# Before you tackle your next bug patch, return to the master:
$ git checkout master
# To send a Pull Request for your patch, go to
# Click "Switch Branches" and select the branch that has your patch.
# Once the branch is loaded, click on "Pull Request". Be sure to include the
# ticket #### in the subject, along with a brief description.
# Test Suite Tips...
# During the process of writing your patch, you will run the test suite MANY times.
# You can speed up the process by narrowing the running test suite down to the
# module you are testing by either double clicking the title of the test or
# appending it to the url. The follwing examples assume you're working on a
# local repo, hosted on your localhost server.
# Example:
or default MAMP:
# this will only run the "css" module tests. This will significantly
# speed up your development and debugging.
# jQuery supports the following:
** Supported Browsers :
Chrome Current - 1
Firefox 3.6.x, 5.0.x, 6.0.x
IE 6, 7, 8, 9
Safari 5.0.x
Opera Current - 1
# Feel free to add YOUR tips in the comment section below!

cowboy commented Nov 23, 2010


git clone ==> git clone --recursive. It auto initializes & updates submodules.

oh wait. no submodules. nvm. ohwell.. #protip anyways.

cowboy commented Dec 27, 2010

I forgot to create a new feature branch before issuing a pull request, so my fork's master actually has a handful of commits that haven't been merged. They might never be, who knows. If you've run into this issue and want to create a new feature branch in order to issue a new pull request, without deleting your repo and doing things all over again, you should be able to follow these steps.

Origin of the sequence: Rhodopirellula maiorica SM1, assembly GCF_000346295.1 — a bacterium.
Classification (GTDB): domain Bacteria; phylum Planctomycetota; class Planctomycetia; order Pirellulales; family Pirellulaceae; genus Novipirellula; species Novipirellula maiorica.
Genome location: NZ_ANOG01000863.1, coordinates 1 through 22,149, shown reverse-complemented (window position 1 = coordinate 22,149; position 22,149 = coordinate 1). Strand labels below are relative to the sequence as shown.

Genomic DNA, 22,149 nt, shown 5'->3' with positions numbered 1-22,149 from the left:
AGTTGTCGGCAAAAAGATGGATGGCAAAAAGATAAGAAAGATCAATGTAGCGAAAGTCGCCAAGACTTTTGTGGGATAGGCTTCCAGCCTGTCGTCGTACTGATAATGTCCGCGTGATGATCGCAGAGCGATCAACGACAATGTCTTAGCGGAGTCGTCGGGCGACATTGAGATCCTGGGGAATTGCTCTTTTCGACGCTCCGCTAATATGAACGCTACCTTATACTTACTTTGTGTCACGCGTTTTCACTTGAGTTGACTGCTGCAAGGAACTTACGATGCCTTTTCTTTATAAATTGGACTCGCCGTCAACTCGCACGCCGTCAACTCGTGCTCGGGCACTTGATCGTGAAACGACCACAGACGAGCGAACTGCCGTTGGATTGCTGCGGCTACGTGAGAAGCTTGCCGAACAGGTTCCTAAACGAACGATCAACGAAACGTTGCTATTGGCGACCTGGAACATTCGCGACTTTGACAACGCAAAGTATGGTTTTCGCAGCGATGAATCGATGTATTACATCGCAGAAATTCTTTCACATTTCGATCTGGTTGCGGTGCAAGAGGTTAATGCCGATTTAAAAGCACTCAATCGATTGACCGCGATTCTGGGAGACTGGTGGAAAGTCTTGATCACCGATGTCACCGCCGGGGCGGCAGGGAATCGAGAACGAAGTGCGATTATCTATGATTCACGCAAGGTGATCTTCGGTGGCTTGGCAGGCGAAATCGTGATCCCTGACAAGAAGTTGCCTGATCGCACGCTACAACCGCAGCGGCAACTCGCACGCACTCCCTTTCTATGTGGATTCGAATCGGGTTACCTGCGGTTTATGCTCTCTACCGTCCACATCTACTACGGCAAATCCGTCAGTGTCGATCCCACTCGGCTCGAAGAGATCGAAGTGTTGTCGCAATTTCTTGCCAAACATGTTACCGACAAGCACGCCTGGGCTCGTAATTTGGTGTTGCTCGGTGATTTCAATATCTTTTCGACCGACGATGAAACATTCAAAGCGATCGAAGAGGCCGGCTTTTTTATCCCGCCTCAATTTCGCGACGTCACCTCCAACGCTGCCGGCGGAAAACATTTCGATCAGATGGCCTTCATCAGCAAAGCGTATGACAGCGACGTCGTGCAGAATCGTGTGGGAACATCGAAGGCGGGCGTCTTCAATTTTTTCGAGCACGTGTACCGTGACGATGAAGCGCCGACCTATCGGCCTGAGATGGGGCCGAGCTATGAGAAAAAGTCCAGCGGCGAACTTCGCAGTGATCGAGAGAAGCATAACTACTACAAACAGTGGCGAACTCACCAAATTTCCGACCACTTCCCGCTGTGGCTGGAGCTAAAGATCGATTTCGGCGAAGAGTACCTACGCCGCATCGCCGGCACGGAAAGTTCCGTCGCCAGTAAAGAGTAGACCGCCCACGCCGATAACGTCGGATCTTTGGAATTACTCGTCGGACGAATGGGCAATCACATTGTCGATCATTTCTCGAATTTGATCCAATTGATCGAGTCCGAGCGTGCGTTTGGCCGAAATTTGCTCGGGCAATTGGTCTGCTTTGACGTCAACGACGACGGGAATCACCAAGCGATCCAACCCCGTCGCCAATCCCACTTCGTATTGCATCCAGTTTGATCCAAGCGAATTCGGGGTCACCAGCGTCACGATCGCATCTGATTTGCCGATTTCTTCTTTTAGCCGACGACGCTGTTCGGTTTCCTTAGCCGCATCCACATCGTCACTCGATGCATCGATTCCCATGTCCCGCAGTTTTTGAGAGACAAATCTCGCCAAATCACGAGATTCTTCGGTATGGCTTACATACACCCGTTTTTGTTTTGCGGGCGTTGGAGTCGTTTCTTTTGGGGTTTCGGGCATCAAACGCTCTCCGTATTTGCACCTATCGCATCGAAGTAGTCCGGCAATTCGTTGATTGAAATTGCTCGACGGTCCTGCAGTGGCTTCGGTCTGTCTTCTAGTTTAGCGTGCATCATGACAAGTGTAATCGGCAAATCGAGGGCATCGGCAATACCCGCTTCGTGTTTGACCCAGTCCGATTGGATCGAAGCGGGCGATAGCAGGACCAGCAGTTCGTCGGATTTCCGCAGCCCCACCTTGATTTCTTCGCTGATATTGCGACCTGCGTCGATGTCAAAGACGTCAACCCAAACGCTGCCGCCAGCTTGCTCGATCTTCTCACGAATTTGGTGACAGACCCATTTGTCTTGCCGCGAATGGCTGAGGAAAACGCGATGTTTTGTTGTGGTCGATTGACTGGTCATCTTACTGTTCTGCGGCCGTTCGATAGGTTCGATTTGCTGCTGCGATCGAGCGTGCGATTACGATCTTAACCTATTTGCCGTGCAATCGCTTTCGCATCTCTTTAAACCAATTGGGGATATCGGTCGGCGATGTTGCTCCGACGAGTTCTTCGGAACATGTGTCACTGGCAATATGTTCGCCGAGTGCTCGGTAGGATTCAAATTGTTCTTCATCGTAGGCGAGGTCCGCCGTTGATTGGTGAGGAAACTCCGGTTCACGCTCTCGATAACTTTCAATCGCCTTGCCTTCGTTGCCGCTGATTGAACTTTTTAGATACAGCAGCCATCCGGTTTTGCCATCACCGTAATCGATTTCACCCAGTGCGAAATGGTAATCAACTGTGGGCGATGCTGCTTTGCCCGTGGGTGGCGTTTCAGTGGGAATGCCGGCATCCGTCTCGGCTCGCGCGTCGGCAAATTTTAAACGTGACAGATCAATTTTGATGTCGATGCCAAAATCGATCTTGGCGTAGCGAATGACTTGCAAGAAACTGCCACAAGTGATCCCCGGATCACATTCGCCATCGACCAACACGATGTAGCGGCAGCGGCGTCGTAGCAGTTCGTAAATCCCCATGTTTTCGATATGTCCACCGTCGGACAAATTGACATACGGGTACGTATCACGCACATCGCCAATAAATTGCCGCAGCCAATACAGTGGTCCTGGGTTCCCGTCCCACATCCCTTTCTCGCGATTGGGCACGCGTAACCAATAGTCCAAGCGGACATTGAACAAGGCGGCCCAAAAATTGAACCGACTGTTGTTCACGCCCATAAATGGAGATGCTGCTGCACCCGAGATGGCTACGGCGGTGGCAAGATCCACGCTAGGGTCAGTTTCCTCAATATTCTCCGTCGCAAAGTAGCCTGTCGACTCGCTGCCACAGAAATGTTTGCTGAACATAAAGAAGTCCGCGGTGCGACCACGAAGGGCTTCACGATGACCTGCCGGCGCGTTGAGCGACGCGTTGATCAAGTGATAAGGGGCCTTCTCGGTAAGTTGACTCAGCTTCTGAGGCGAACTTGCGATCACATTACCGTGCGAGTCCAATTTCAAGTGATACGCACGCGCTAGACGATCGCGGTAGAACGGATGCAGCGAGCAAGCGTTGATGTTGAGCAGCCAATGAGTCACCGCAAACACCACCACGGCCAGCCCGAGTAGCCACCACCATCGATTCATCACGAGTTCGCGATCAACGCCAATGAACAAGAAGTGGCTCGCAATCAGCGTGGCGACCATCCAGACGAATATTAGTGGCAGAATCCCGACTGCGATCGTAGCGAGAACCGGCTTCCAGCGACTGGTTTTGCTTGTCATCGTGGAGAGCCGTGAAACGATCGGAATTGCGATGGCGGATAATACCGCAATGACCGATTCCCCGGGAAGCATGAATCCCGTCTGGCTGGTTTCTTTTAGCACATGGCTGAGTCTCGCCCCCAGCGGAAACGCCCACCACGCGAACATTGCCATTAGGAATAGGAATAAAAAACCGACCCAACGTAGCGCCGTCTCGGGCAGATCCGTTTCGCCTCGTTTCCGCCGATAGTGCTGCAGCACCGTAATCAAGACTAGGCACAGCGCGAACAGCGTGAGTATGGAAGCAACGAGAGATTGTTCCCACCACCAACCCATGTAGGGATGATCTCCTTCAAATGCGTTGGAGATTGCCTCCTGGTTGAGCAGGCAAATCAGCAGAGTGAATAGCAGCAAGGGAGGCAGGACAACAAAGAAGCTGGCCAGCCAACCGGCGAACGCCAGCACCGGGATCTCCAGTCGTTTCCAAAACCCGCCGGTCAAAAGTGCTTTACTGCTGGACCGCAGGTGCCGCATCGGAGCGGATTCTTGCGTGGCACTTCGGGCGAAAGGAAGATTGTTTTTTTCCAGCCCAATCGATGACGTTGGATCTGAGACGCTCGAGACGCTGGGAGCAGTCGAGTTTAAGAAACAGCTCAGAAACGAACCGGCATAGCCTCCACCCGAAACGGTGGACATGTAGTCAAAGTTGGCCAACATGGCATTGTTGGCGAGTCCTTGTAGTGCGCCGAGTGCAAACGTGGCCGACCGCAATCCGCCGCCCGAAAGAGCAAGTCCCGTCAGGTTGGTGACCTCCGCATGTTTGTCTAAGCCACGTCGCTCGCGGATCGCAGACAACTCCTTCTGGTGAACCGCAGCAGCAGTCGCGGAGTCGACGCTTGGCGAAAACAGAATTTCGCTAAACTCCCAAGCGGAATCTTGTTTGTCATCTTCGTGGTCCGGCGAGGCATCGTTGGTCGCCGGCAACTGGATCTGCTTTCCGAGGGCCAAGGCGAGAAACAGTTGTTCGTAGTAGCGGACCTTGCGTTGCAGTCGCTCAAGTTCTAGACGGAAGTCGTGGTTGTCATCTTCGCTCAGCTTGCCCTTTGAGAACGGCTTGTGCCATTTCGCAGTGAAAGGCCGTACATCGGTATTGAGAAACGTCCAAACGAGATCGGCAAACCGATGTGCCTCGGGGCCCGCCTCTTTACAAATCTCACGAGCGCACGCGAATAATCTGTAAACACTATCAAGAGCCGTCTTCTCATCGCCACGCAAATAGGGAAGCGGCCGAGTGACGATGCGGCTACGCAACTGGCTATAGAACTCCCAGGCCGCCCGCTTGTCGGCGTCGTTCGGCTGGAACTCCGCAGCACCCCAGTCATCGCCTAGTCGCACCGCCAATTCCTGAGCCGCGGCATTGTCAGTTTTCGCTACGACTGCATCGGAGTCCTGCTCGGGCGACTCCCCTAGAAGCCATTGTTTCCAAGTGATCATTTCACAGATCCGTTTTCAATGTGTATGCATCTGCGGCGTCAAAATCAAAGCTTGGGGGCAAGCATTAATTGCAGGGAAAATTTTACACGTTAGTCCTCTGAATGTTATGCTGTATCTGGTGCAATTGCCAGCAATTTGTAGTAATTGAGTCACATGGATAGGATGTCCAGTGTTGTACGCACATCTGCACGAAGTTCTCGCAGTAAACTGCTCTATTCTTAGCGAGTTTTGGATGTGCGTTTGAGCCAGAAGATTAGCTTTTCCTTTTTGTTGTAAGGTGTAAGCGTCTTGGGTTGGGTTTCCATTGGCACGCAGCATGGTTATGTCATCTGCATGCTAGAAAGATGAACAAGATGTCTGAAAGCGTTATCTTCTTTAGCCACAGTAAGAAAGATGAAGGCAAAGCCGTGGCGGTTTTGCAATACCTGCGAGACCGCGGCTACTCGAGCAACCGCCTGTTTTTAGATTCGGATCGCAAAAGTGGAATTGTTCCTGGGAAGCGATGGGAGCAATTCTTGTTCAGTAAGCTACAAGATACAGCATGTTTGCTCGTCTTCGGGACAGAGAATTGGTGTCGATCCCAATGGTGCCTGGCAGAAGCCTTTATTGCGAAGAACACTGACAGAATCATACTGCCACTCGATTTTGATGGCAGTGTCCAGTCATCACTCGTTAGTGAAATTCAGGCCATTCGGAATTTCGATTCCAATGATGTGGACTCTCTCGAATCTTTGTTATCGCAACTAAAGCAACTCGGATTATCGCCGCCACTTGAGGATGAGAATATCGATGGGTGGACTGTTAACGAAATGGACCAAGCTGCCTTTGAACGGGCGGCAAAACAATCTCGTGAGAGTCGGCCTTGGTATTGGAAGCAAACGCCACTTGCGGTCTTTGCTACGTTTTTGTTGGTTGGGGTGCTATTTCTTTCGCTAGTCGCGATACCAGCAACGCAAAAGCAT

First, you need to find the SHA of a commit that predates any of your unmerged commits. Do this, and look for the most recent commit that isn't yours. That's probably the one you want. The SHA is the 7 characters of nonsense at the beginning of that line.

git checkout master && git log --pretty=format:"%h %ae, %ar: %s"

After you have the SHA, it's a simple matter of creating your branch from that commit, then pulling from the upstream repo. This assumes you've already defined upstream as a remote.

git checkout -b your_branch commit_sha && git pull upstream master

At this point, everything in your new branch should be up-to-date and ready for editing.

peol commented Dec 27, 2010

git status will also display what branch you're currently working on.

Nice how to/help list, really useful.

Really awesome work putting this together.

This really helps in understanding the process. Thanks for sharing.

jancel commented Feb 15, 2011

If you are running into an issue using the python -m SimpleHTTPServer (on Mac) with ajax: jQuery.ajax() modules then you may not have php installed. I alleviated this setting up MAMP and using the webroot supplied.

cowboy commented Mar 31, 2011

You can use brew install node to install node, too.

You could use servedir to set up the localhost HTTP server, too.